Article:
Friday, October 21, 2005

is willie behind that bench?

Newsday: Weekes is rusty in his return

Renney absolved Weekes, who he again declared is his No. 1 goaltender, and criticized the team.

I guess Tom Renney is sticking with Kaz Ishii in nets.

from this week's issue of "duh" magazine

By way of Salon's review of Shopgirl:

Martin's performance is one of implacable, rubberized unhappiness; you get the feeling he saw Bill Murray in "Lost in Translation" and thought, "I can do that."

He can't, though.

Thursday, October 20, 2005


Kos links to a wonderful Rolling Stone profile of Rahm Emanuel, former Clinton staffer and current congressman from Chicago (and leader of the DCCC).

There are a lot of good anecdotes illustrating his bulldog ferocity, but what made the hairs on the back of my neck stand on end were the key components of his vision for a Democratic platform that would retake the House next year:

But Emanuel knows Democrats will have to do more than make Republicans look bad if they hope to win back the House -- they must present a positive, forward-looking agenda of their own, one that inspires hope and confidence among voters. After DeLay was indicted, Emanuel appeared on Meet the Press and laid out several components of the agenda he believes Democrats should run on in 2006: universal college education, universal health care for anyone who works, bringing down the national debt and cutting U.S. dependence on foreign oil in half within a decade. If expanded, such policies could form the basis of a Democratic version of the Contract With America, the weapon that Gingrich wielded to such devastating effect in his campaign to take control of Congress.

Awesome. Whether or not any of those wonderful-sounding things could actually be seriously addressed in 2007 and beyond (assuming the voters go for it next year), it's really, really, really cool to hear that kind of vision coming from a member of the party leadership - especially in the Age of Bush, in which all policy initiatives set forth by the GOP are tinged with (if not based upon) cynicism and greed. It's just so awesome to hear such an optimistic, confident Democrat talk and act like this while so many things are going wrong in this country under Republican leadership.

He's also enlisting former NFL quarterback Heath Shuler to run for Congress in North Carolina. So he's got that going for him.

Which is nice.

they've got a point

But they still lost. I'm going to assume that means I was right (especially if this starts some magical and/or wonderful run for the Islanders).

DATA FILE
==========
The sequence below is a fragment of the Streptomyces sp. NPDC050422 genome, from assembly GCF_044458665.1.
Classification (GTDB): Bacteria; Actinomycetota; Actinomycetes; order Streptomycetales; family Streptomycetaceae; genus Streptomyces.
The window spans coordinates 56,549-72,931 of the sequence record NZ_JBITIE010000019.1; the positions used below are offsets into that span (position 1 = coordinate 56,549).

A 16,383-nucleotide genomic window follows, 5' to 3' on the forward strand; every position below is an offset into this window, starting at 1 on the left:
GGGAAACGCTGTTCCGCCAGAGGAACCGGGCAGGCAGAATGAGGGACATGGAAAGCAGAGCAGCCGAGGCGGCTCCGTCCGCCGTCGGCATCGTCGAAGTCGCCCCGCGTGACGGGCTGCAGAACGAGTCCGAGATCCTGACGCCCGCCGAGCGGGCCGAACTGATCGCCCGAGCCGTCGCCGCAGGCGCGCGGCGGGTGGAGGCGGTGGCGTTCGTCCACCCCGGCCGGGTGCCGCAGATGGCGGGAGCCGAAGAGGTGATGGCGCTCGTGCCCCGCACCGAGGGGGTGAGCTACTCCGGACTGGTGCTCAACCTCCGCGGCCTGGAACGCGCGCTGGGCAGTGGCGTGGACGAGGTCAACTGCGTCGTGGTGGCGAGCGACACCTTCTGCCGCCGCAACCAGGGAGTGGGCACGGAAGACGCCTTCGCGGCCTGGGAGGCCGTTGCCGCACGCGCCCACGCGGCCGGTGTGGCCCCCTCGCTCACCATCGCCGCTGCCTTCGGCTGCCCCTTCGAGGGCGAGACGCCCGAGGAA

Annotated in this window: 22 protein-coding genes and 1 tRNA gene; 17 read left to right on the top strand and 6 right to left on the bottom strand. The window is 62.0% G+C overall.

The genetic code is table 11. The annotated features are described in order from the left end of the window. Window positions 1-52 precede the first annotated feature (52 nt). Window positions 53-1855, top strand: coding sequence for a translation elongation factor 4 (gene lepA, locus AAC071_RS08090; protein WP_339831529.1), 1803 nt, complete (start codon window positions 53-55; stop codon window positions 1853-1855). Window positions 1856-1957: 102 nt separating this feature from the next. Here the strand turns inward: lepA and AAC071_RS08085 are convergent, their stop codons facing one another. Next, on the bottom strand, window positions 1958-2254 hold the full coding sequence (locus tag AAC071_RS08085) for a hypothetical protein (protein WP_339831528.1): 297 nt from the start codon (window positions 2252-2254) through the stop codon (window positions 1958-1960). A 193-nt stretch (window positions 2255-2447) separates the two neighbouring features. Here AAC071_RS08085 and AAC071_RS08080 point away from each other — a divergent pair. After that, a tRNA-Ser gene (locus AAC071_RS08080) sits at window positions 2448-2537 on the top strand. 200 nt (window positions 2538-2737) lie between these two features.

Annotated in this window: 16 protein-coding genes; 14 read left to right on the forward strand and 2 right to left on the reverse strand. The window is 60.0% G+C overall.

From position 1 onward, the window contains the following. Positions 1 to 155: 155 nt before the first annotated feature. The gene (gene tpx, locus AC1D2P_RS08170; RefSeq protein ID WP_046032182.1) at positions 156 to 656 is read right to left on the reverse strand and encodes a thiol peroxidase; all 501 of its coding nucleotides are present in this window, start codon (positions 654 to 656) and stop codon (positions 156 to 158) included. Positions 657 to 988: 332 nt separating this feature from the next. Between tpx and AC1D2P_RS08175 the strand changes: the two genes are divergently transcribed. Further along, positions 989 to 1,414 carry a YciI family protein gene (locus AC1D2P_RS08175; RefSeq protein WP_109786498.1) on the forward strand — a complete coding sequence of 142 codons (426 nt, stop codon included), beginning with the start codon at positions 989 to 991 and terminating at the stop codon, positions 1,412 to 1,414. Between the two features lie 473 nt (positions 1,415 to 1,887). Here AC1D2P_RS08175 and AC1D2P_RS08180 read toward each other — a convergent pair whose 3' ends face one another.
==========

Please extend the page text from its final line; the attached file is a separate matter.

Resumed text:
Wednesday, October 19, 2005

the other shoe

There was a good column by The Sports Guy yesterday. He sympathized with Astros fans while expounding on his "levels of losing" in sports fandom. Being a New York sports fan and not rooting for the Yankees, I can empathize. I'm sure the Sports Guy would disagree with my "frustrated fan" status, as I imagine he sees all New York sports fans - Yankees fans or not - as the neighborhood saw Danny Aiello's Sal in Do the Right Thing. Which is fine, I guess; all I really want is for my teams to do well, and I don't really care how some New Englandah sees harried Mets fans like myself.

Despite the Rangers and Giants' good starts, despite the Mets' winning record in 2005 and despite a potential season of promise awaiting the Knicks, I know in my heart that none of these teams will ever make (let alone succeed in) the playoffs ever again. It's hard to explain - the law of averages says it's not even true, given enough time - but I'm so used to rooting for adrift franchises that I'm conditioned now. I'm waiting for the other shoe to drop, always. Within entire seasons, within individual games, within offseason moves - I just know that things will never, ever work out for the best.

Case in point - the Rangers, who last made the playoffs in 1997 and were everybody's preseason pick to finish next to last in the entire Eastern Conference, are pleasantly surprising; i.e., they're kicking the shit out of people. They have exciting young talent at the Garden and up in Hartford, and they've got a young kid in nets who has the potential to be a star. They're flying high and tonight they play their hated rivals - the Islanders - from whom they swept the 2003-2004 season series.

All of this can only mean two things. First, the Islanders are guaranteed to win tonight. You can put money down on that. Second, given that these are the Islanders, an organization that defines itself only by 1) four Stanley Cups won 800 years ago and 2) its hatred of the big bad Rangers (who haven't been big and bad since Bill Clinton was getting sworn in for a second term), means tonight's loss might be the one that sends the Blueshirts tumbling back to their proper station in NHL life. I know this because such a turn of events would be exceptionally sweet for the Islanders fan base, which takes delight in Rangers misery (especially when their team causes it), and would be just the type of insult-to-injury the sports gods seem to enjoy heaping upon the Mets, Giants, Knicks and Rangers. And even if tonight's isn't that loss, the inevitable turning point and the ensuing regression towards the mean fast approaches.

OK, "whiny" mode off. Go Rangers.